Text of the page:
...those who bring disciplines together in the pursuit of scientific and technical answers find that the best people to have on board are those with deep specialized knowledge, and that such individuals can usually find a place in well-led collaborations.This resonates with my own experience - in pursuit of "multidisciplinarity" we cannot forget the value of people with deep knowledge. Martin Kemp, in an essay later in the same issue, put the need this way:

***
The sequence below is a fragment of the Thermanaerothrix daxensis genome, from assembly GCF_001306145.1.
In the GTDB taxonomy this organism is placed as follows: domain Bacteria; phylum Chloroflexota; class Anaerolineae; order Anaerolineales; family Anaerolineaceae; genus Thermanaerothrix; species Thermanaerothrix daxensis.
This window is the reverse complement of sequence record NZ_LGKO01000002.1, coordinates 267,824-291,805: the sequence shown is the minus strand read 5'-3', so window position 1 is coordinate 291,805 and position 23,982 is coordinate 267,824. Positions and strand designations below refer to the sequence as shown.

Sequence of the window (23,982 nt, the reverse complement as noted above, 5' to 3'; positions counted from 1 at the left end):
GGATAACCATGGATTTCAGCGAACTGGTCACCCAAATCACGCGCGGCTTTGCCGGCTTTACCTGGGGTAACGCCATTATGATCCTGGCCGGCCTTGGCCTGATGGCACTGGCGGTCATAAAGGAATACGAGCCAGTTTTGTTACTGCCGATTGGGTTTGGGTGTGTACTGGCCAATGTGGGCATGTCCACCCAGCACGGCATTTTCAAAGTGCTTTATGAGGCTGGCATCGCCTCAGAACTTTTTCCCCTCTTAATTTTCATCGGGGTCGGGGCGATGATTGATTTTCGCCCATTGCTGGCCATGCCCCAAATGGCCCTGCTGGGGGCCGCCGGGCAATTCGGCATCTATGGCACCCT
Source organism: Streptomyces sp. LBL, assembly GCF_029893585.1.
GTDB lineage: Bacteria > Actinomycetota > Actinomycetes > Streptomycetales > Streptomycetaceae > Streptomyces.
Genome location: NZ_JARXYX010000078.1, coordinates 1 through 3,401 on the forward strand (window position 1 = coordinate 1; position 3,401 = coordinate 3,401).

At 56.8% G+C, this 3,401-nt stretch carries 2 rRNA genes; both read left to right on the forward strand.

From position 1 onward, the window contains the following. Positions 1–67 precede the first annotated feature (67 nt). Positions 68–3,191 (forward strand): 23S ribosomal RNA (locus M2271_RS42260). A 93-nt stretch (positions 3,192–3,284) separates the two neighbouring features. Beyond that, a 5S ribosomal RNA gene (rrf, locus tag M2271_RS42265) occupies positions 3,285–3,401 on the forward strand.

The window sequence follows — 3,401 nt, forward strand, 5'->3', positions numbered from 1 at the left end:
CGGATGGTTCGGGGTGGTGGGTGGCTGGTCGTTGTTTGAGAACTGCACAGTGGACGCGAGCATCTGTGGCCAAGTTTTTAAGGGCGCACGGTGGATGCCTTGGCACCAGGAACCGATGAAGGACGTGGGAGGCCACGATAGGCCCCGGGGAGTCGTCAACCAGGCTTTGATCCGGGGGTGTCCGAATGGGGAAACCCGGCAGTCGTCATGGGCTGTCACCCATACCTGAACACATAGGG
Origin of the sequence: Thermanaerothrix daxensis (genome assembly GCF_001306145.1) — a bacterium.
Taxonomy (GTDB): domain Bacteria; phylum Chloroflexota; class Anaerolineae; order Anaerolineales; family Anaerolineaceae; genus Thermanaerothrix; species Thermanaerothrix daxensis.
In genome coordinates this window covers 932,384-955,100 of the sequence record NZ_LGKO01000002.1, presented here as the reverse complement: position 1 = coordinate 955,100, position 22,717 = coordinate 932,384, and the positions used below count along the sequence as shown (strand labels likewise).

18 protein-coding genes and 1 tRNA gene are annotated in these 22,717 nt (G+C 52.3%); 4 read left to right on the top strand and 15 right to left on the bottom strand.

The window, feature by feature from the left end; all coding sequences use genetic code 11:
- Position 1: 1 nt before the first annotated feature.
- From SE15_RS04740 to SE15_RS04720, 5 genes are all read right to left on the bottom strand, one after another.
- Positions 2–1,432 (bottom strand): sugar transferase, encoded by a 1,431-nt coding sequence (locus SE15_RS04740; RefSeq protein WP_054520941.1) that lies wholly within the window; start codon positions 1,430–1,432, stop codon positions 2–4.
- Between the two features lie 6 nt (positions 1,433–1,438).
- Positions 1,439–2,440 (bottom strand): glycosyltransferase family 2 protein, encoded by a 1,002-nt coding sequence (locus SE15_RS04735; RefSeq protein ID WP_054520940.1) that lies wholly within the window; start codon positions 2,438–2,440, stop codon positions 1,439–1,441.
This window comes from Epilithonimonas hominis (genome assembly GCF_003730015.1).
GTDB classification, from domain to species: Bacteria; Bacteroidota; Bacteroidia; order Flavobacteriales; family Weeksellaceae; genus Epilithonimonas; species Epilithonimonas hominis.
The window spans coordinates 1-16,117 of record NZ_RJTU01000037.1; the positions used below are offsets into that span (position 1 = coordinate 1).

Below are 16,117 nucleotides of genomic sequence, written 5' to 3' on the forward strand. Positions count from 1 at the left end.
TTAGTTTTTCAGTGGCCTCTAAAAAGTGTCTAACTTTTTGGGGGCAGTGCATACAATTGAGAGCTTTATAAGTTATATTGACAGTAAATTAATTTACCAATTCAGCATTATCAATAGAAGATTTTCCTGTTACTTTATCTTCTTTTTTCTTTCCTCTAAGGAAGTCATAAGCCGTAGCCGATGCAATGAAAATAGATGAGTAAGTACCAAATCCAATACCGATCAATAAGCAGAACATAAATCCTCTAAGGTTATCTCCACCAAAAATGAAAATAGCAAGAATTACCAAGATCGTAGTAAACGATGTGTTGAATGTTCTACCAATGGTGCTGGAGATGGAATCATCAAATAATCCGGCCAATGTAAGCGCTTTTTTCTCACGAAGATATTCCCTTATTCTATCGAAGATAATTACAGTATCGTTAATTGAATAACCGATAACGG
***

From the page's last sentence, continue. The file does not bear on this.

What is needed is an education that inculcates a broad mutual understanding of the nature of the various fields of research, so that we might recognize where there special competence and limitations lie.Such an education is not the same as having students take introductory courses in all disciplines, which is a common outcome when groups get together to train students across disciplines. I believe that a "broad mutual understanding" can only arise by working together with people from other disciplines on common problems - this needs a different course, one that is distinctly interdisciplinary. We still need people to do multiple things - biologists that take some math, and policy analysts that take some biology, but there are few people able to do math, ecology AND policy science. And yet to solve real world problems in river restoration we need to be able to bring Policy analysis, math, hydrogeology, biogeochemistry, and ecology to bear at a minimum.